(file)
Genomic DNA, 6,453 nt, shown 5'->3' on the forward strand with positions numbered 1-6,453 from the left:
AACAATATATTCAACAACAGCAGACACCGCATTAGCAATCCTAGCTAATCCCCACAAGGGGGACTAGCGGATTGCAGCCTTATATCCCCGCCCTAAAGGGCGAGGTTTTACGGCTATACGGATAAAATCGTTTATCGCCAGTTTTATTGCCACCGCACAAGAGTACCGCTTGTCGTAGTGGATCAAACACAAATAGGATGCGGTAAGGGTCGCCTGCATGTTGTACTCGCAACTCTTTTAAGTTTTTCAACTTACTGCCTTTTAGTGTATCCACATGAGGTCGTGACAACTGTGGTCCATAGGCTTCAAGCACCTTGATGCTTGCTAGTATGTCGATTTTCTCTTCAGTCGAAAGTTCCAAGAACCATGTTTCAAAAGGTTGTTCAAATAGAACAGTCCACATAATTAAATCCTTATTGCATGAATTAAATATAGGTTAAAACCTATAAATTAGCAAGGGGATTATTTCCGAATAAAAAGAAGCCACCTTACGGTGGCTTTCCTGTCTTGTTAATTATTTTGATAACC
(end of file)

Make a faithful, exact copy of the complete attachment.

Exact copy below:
Genomic DNA, 6,453 nt, shown 5'->3' on the forward strand with positions numbered 1-6,453 from the left:
AACAATATATTCAACAACAGCAGACACCGCATTAGCAATCCTAGCTAATCCCCACAAGGGGGACTAGCGGATTGCAGCCTTATATCCCCGCCCTAAAGGGCGAGGTTTTACGGCTATACGGATAAAATCGTTTATCGCCAGTTTTATTGCCACCGCACAAGAGTACCGCTTGTCGTAGTGGATCAAACACAAATAGGATGCGGTAAGGGTCGCCTGCATGTTGTACTCGCAACTCTTTTAAGTTTTTCAACTTACTGCCTTTTAGTGTATCCACATGAGGTCGTGACAACTGTGGTCCATAGGCTTCAAGCACCTTGATGCTTGCTAGTATGTCGATTTTCTCTTCAGTCGAAAGTTCCAAGAACCATGTTTCAAAAGGTTGTTCAAATAGAACAGTCCACATAATTAAATCCTTATTGCATGAATTAAATATAGGTTAAAACCTATAAATTAGCAAGGGGATTATTTCCGAATAAAAAGAAGCCACCTTACGGTGGCTTTCCTGTCTTGTTAATTATTTTGATAACC